Case Neck Thickness Gauge
How the complete cartridge fits in the chamber and throat of the rifle barrel directly affects accuracy!
A quick, way to determine several important case and cartridge dimensions is using a gauging tool.
It measures
case neck concentricity,
case neck thickness,
case length and
bullet run-out.


 Primers directly affect accuracy more than most people or reloaders realize. The primer is the only component in a cartridge that sets off a chain reaction of events. The first thing that the primer does is start the bullet moving out of the cartridge case and at the same time it ignites the powder charge which in turn pushes the bullet out of the barrel.

 Some of the things that can dictate a certain primer usage are extremely hard or soft bullets, bullet seating depth, powder selection by burn rate and or amounts of powder used in the case.

 Rifle primers are not the same by any means, there is a difference in the length of time which primers burn. Primers can be selected by heat or pressure range of which there are three.

 Always keep in mind that between class a and class c primers there can be a hi-lo pressure difference of approximately 12%, if working at the high end of a cartridges pressure if you change primers change the powder charge as well.

1. Large Rifle Primers

Class A Large Rifle: Federal 210, Remington 9 1/2 primers will generate about 6% less pressure than class b primers and are well suited for faster igniting rifle powders like IMR 3031.

Class B Large Rifle: CCI 200 primers are well suited for medium range burning rifle powders like IMR 4320.

Class C Large Rifle: CCI 250, Federal 215 primers will generate about 6% more pressure than class b primers and are well suited for slower burning rifle powders like IMR 4350.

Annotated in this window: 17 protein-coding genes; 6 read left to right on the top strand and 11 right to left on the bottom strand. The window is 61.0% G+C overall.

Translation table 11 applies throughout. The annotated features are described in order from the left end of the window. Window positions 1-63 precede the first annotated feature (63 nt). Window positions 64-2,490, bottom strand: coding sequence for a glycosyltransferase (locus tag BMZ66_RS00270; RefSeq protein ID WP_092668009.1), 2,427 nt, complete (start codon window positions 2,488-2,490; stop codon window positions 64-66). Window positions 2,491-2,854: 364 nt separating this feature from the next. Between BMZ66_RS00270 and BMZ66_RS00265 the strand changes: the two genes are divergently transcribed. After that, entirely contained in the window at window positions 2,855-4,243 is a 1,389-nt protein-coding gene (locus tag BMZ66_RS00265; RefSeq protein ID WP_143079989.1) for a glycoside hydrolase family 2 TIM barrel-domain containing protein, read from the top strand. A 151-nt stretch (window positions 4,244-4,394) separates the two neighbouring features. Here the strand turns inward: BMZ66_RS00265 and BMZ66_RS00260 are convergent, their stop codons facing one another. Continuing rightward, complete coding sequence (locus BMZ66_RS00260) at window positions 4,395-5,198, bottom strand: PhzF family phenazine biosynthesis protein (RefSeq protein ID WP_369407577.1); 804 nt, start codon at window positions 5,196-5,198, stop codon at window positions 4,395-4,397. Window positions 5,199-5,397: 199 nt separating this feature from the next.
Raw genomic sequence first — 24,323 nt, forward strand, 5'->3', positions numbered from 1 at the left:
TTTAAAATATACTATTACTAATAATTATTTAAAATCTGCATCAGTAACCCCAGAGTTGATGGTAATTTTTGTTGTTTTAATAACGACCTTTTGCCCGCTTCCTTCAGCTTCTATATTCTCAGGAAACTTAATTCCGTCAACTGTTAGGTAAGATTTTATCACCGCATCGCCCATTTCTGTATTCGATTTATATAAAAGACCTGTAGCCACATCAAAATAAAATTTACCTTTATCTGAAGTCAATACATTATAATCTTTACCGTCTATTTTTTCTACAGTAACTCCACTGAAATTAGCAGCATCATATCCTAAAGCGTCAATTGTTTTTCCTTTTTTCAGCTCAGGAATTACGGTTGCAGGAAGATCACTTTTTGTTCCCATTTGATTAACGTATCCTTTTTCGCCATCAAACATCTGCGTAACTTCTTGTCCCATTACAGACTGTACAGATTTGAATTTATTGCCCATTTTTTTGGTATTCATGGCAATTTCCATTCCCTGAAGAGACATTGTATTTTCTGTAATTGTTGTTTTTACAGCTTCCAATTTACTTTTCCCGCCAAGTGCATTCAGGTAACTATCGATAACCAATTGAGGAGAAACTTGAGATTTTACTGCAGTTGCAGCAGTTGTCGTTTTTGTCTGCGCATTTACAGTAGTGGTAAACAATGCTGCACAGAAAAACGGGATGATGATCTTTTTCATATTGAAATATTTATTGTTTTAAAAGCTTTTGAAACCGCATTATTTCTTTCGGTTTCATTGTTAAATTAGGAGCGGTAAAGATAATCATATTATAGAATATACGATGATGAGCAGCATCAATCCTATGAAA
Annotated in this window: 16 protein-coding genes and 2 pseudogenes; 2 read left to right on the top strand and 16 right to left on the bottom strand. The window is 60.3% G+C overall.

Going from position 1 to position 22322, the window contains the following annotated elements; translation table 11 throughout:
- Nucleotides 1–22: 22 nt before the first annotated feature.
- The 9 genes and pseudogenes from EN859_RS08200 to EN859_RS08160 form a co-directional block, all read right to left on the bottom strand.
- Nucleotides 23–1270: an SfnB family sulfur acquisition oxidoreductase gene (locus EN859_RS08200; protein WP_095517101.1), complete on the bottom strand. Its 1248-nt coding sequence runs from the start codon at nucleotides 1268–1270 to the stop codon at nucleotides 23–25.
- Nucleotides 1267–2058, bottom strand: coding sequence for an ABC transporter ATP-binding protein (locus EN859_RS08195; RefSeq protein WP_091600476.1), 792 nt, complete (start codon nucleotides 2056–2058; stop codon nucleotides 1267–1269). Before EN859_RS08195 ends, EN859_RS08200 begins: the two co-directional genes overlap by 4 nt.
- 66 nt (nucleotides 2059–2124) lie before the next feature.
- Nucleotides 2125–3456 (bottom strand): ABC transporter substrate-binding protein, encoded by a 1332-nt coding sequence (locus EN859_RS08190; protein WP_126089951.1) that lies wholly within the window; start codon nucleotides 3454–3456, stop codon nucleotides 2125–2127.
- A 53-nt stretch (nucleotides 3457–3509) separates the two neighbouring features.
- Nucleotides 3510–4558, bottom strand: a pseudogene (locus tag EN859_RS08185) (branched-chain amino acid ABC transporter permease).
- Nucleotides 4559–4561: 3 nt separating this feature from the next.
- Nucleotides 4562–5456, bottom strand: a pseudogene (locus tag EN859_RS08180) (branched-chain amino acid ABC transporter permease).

Note: Small rifle primers do not have a great a heat range variance as do large rifle primers but there are still three different pressure levels or heat ranges.

2. Small Rifle Primers

Class A Small Rifle: Remington 6 1/2

Class B Small Rifle: CCI 400

Class C Small Rifle: Federal 205

 Just remember when it comes to custom hand loading of rifle cartridges there is nothing cast in stone, it is all a matter of trial and error for each individual rifle.

 There are many rifle cartridge powders to choose from for the avid reloader today each of which vary in their burn rate. With all the powders that are available how does anyone know which powder to select for their particular rifle cartridge reloading.

Load Density
 Load density is the determining factor in selecting powder for a particular rifle cartridge with 86% density just about ideal in most cases. Load density is the ratio between case capacity and actual powder charge. Most factory ammunition is loaded with a density of 80% - 90% of the cartridge case capacity.